The devastating collapse of the Champlain Towers South condos in Miami has triggered alarm bells for Australia’s construction and property sectors. Here’s what we can learn. 

Adopting modern technologies to monitor aging buildings and ensure quality control during construction could help avoid devastating building collapses like the one in Florida last month.

Dr Duncan Maxwell, an expert on modern construction methods at Monash University, told The Fifth Estate next generation technologies, such as virtual design and construction software, blockchain-enabled supply chain tracking and onsite drones, are powerful tools for keeping buildings structural sound and defect-free.

The 40-year-old Champlain Towers South apartment building in Miami, which killed more than 90 people and injured many more when it collapsed in June, was built well before email or any form of digital record keeping. 

Maxwell says poor or non-existent record keeping makes it hard to identify issues in the design and construction stage and delegate responsibility for building defects, especially when combined with the construction industry’s high rates of insolvency. Similarly, without sound records, building managers have less to work with to keep buildings safe and well maintained. Without records from procurement stages, for example, managers have no way of knowing if the materials and components in the building met specifications.

However, despite the many benefits of using digital tools to manage construction projects – which also includes improved product quality and safety, less onsite wastage and even the potential to attract the next generation of tech-savvy workers – the construction industry remains one of the least digitalised in the world. For Maxwell, this is a missed opportunity.

Technology can also help maintain existing buildings

For existing buildings, technology can also help with building maintenance and alert managers to structural issues. Maxwell says there are now systems that monitor and assess structural integrity in buildings. Often developed in earthquake-prone areas, these systems can be retroactively installed in buildings. 

Buildings can also install moisture content monitoring and thermal energy performance to keep abreast of water damage issues. 

“For us it’s more about a patchwork of technology systems that indicate the state of the building’s health.”

All eyes on aging buildings on the coast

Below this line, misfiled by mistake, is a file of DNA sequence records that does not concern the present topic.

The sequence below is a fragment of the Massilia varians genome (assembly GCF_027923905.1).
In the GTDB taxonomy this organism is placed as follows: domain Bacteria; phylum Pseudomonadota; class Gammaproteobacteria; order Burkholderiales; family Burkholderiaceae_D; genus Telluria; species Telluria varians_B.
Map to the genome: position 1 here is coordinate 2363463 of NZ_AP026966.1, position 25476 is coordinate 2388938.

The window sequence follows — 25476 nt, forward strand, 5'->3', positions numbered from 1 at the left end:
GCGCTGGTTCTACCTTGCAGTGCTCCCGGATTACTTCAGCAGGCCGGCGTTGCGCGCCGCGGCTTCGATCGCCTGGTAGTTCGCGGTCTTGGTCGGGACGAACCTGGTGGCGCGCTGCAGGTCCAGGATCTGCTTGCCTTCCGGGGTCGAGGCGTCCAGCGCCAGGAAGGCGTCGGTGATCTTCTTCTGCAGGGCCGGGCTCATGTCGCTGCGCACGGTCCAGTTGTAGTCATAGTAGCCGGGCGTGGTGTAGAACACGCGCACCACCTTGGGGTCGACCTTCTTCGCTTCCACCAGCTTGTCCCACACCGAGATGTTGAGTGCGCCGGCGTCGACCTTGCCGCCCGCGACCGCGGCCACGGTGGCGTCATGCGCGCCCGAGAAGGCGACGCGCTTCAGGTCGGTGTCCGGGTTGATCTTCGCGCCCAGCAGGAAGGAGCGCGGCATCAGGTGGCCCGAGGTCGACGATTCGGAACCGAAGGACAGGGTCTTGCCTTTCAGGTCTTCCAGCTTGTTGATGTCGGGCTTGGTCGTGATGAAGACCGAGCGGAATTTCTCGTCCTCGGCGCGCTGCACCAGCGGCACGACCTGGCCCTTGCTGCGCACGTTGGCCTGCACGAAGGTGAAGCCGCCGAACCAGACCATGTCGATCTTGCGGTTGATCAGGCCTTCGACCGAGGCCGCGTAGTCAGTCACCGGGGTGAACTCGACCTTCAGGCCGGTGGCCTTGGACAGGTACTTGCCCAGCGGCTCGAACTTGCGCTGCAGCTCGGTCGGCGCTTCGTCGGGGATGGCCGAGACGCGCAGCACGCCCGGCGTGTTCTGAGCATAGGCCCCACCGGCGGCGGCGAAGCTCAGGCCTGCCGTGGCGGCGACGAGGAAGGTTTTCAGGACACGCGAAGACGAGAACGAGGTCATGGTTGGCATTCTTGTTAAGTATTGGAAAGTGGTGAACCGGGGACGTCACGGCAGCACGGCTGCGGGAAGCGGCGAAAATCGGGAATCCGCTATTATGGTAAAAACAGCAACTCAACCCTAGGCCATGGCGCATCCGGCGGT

Maxwell notes that while the cause of the Miami apartment building collapse is expected to take months to diagnose, in Australia it will likely highlight the agenda around building inspections for aging existing buildings, especially in maritime environments.

“Australia has a lot of buildings in coastal environments and many of them are a similar age [to the Miami building] and built in the 80s.”

He suspects that conditions in coastal regions will only get more challenging as climate change increases the severity and frequency of extreme weather events such as cyclones.  

A wake up call for owner’s corporations

Image from Miami-Dade Fire Rescue

The Miami building collapse has also raised questions about the regulatory environment that drives structural building maintenance in Australia.

While the cause of the collapse is under investigation, structural issues flagged three years before the accident have been identified as a possible culprit. Repairs were supposed to begin soon but this still amounts to almost three years after the initial warning.  

NSW Strata Community Association president Chris Duggan expects the tragic Miami building collapse will elevate the structural maintenance issue much like the Grenfell Tower fires did for flammable cladding. 

“It’s a terrible story but will probably be the catalyst for action that was sorely needed.”

In Australia, structural liability falls under the basic remit of the strata corporation, Duggan explains. He says this is more or less the same in every state and territory. 

When it comes to proactive maintenance, he’s observed a level of complacency from body corporate committees that may be translating into troubling situations such as the structural defects found in the Mascot Towers complex in Sydney’s inner south.

Indeed, a recent survey released by the NSW construction watchdog found that 36 per cent of the 500 buildings survey (all built within the last six years) had serious defects but only 17 per cent had already been reported to the regulator.

NSW Building Commissioner David Chandler says the data points to “a fair degree of under-declaring going on in NSW.” He suspects the under-declaring is driven by apartment owners worried about diminishing the value of properties and potentially a reluctance to spend the money on repairs, especially when the owner is an investor and not actually living there. 

Duggan, who says he’s already noticed a “heightened sense of caution” in the wake of the Miami building collapse, warns against “overcorrecting” by tightening regulations further. 

“There’s now additional requirements for new buildings to have maintenance plans, there’s clear lines of liability for defects, I don’t know if additional regulation is need.”

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